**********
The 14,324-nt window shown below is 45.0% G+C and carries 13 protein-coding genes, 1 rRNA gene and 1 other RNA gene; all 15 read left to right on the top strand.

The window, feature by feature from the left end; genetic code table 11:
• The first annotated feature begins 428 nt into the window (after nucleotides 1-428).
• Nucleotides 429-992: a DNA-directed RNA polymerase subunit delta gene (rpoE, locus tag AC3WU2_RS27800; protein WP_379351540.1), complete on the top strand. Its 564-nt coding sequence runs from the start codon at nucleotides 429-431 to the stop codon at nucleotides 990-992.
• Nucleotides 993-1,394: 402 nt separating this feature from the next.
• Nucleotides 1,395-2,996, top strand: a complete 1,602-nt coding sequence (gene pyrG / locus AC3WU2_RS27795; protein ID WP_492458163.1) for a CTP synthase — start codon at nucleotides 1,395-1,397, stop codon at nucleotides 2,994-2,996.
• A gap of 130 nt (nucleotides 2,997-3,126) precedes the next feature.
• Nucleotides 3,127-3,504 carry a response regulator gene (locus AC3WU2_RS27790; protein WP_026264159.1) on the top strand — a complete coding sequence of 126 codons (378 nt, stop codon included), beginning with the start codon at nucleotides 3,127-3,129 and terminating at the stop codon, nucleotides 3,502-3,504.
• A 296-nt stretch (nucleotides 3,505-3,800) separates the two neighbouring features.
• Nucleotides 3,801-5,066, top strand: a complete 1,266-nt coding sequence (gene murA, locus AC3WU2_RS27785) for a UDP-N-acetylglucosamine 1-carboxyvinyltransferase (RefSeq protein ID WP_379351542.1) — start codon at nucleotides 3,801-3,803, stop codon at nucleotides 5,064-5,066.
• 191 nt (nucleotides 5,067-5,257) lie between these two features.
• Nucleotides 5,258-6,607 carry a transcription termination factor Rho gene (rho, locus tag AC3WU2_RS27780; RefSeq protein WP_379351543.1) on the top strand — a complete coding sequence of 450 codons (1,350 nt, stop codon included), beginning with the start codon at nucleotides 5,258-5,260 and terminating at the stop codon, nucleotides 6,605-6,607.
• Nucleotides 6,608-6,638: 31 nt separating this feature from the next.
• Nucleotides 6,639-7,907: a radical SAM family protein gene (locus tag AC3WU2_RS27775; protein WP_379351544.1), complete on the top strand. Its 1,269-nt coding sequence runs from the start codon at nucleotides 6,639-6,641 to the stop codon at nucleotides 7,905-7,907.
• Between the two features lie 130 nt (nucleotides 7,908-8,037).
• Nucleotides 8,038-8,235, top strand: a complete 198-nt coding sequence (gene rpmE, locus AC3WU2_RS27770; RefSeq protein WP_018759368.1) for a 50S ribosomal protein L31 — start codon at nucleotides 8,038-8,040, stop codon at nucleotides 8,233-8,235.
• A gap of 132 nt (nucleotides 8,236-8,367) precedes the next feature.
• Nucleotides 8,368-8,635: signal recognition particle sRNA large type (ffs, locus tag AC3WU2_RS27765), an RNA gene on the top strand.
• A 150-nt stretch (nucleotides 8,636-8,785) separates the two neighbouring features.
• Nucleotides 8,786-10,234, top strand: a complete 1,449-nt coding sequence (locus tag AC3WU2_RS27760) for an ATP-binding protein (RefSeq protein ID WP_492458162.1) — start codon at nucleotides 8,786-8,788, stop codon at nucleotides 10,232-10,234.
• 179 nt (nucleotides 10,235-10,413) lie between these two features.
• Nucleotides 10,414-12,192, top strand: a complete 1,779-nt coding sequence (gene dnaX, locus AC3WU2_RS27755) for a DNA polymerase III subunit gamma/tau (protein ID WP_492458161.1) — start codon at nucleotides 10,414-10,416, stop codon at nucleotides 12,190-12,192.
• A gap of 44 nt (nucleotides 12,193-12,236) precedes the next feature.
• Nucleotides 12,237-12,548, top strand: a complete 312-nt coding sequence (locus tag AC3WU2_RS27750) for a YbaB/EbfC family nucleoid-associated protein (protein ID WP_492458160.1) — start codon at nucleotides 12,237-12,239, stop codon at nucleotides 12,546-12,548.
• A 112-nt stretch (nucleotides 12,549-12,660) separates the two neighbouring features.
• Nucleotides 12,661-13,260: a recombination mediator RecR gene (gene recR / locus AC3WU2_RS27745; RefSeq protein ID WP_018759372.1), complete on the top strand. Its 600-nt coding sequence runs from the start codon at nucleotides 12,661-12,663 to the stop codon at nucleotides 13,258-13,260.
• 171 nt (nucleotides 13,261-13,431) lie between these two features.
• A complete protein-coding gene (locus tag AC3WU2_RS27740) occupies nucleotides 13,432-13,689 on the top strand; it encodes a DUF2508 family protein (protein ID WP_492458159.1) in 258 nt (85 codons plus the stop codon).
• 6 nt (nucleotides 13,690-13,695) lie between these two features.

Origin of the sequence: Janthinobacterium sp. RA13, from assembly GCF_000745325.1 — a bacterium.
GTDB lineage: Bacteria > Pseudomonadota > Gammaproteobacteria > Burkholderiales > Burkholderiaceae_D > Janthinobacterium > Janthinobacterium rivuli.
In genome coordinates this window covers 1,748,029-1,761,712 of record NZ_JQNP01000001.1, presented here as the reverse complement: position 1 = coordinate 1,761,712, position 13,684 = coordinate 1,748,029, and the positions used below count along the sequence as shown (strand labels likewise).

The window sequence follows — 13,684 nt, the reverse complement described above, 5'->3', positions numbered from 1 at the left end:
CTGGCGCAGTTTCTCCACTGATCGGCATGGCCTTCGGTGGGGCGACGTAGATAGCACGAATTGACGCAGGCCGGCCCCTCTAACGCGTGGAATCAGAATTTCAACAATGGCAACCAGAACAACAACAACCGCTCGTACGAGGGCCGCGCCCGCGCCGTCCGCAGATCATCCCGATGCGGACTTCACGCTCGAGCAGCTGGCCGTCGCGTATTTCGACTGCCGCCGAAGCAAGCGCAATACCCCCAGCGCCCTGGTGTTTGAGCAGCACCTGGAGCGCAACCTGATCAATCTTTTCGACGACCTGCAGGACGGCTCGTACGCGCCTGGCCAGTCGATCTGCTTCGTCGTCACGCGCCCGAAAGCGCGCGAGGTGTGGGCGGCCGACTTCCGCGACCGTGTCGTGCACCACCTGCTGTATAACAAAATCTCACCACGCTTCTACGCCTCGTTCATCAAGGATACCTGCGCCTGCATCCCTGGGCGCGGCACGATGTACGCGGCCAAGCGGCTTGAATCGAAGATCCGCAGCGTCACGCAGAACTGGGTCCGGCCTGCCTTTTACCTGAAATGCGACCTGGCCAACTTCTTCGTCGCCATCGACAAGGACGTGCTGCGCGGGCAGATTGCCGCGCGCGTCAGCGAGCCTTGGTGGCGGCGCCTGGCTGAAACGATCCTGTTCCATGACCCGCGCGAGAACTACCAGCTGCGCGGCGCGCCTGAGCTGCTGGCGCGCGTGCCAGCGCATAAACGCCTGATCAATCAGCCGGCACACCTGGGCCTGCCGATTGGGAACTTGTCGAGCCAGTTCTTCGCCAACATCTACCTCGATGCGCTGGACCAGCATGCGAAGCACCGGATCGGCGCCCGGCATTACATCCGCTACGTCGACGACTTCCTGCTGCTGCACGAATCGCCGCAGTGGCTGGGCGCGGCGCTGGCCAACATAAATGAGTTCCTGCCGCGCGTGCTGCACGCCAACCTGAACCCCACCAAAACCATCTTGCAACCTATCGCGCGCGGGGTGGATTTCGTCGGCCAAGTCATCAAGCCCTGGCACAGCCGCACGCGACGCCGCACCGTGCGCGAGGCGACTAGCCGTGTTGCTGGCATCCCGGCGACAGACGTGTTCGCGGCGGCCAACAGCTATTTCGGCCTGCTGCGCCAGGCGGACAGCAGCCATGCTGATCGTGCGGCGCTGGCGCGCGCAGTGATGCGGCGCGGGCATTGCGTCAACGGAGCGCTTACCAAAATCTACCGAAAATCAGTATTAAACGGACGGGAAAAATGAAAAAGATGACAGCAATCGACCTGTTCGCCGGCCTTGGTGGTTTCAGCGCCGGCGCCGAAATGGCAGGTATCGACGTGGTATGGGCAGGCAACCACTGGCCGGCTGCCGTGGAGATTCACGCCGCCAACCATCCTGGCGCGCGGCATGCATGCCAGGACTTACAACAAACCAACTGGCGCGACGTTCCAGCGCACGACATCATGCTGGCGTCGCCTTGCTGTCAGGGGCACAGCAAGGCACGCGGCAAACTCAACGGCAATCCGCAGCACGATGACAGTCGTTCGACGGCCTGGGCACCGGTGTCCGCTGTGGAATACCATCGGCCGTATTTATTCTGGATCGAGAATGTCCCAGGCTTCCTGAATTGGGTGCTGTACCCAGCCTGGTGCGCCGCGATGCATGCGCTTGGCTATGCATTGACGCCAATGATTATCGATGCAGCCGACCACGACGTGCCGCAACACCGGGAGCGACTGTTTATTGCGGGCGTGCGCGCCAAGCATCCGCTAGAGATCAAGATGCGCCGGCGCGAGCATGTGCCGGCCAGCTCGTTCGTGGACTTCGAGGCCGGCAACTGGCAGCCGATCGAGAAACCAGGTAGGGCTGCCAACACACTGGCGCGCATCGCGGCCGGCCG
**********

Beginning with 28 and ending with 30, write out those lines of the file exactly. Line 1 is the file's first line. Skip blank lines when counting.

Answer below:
• A complete protein-coding gene (locus tag AC3WU2_RS27740) occupies nucleotides 13,432-13,689 on the top strand; it encodes a DUF2508 family protein (protein ID WP_492458159.1) in 258 nt (85 codons plus the stop codon).
• 6 nt (nucleotides 13,690-13,695) lie between these two features.

Origin of the sequence: Janthinobacterium sp. RA13, from assembly GCF_000745325.1 — a bacterium.